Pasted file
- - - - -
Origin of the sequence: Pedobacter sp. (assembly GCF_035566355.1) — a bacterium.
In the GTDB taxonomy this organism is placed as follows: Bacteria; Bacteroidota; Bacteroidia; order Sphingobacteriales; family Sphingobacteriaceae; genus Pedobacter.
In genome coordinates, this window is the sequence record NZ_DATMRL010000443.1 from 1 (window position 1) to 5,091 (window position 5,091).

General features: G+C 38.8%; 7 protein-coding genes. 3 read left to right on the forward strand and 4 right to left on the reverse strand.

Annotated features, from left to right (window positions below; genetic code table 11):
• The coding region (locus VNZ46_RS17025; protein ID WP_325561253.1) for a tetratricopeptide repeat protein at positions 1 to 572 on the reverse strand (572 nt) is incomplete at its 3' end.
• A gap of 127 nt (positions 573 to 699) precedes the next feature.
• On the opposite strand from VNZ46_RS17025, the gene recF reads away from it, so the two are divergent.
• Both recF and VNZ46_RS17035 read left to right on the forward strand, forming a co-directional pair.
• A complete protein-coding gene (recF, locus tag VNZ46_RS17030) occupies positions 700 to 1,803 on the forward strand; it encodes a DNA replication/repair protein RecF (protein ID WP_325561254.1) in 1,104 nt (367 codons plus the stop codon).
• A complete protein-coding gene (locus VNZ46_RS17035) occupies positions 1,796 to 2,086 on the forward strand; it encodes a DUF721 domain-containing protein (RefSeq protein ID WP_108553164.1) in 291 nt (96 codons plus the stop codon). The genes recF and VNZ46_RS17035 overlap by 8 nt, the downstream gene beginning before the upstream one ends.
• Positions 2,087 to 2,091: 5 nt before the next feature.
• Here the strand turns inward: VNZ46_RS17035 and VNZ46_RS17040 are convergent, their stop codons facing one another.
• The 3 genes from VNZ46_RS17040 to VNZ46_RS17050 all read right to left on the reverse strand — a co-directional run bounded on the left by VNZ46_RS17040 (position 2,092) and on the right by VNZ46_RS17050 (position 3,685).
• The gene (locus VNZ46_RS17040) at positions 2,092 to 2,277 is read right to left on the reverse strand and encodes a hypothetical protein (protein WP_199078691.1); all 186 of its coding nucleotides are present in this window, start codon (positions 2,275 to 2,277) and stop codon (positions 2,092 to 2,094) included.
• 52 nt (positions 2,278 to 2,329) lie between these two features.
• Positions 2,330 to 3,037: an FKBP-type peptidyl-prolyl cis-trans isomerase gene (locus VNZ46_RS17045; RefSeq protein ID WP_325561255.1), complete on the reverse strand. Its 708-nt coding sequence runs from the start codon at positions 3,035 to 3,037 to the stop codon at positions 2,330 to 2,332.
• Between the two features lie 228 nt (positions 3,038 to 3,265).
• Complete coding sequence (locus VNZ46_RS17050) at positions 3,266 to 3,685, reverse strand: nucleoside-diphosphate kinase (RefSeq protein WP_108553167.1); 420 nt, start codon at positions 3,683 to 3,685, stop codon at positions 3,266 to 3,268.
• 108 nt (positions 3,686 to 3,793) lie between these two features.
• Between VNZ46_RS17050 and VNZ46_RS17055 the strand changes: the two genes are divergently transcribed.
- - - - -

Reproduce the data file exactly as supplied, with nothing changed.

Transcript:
Origin of the sequence: Pedobacter sp. (assembly GCF_035566355.1) — a bacterium.
In the GTDB taxonomy this organism is placed as follows: Bacteria; Bacteroidota; Bacteroidia; order Sphingobacteriales; family Sphingobacteriaceae; genus Pedobacter.
In genome coordinates, this window is the sequence record NZ_DATMRL010000443.1 from 1 (window position 1) to 5,091 (window position 5,091).

General features: G+C 38.8%; 7 protein-coding genes. 3 read left to right on the forward strand and 4 right to left on the reverse strand.

Annotated features, from left to right (window positions below; genetic code table 11):
• The coding region (locus VNZ46_RS17025; protein ID WP_325561253.1) for a tetratricopeptide repeat protein at positions 1 to 572 on the reverse strand (572 nt) is incomplete at its 3' end.
• A gap of 127 nt (positions 573 to 699) precedes the next feature.
• On the opposite strand from VNZ46_RS17025, the gene recF reads away from it, so the two are divergent.
• Both recF and VNZ46_RS17035 read left to right on the forward strand, forming a co-directional pair.
• A complete protein-coding gene (recF, locus tag VNZ46_RS17030) occupies positions 700 to 1,803 on the forward strand; it encodes a DNA replication/repair protein RecF (protein ID WP_325561254.1) in 1,104 nt (367 codons plus the stop codon).
• A complete protein-coding gene (locus VNZ46_RS17035) occupies positions 1,796 to 2,086 on the forward strand; it encodes a DUF721 domain-containing protein (RefSeq protein ID WP_108553164.1) in 291 nt (96 codons plus the stop codon). The genes recF and VNZ46_RS17035 overlap by 8 nt, the downstream gene beginning before the upstream one ends.
• Positions 2,087 to 2,091: 5 nt before the next feature.
• Here the strand turns inward: VNZ46_RS17035 and VNZ46_RS17040 are convergent, their stop codons facing one another.
• The 3 genes from VNZ46_RS17040 to VNZ46_RS17050 all read right to left on the reverse strand — a co-directional run bounded on the left by VNZ46_RS17040 (position 2,092) and on the right by VNZ46_RS17050 (position 3,685).
• The gene (locus VNZ46_RS17040) at positions 2,092 to 2,277 is read right to left on the reverse strand and encodes a hypothetical protein (protein WP_199078691.1); all 186 of its coding nucleotides are present in this window, start codon (positions 2,275 to 2,277) and stop codon (positions 2,092 to 2,094) included.
• 52 nt (positions 2,278 to 2,329) lie between these two features.
• Positions 2,330 to 3,037: an FKBP-type peptidyl-prolyl cis-trans isomerase gene (locus VNZ46_RS17045; RefSeq protein ID WP_325561255.1), complete on the reverse strand. Its 708-nt coding sequence runs from the start codon at positions 3,035 to 3,037 to the stop codon at positions 2,330 to 2,332.
• Between the two features lie 228 nt (positions 3,038 to 3,265).
• Complete coding sequence (locus VNZ46_RS17050) at positions 3,266 to 3,685, reverse strand: nucleoside-diphosphate kinase (RefSeq protein WP_108553167.1); 420 nt, start codon at positions 3,683 to 3,685, stop codon at positions 3,266 to 3,268.
• 108 nt (positions 3,686 to 3,793) lie between these two features.
• Between VNZ46_RS17050 and VNZ46_RS17055 the strand changes: the two genes are divergently transcribed.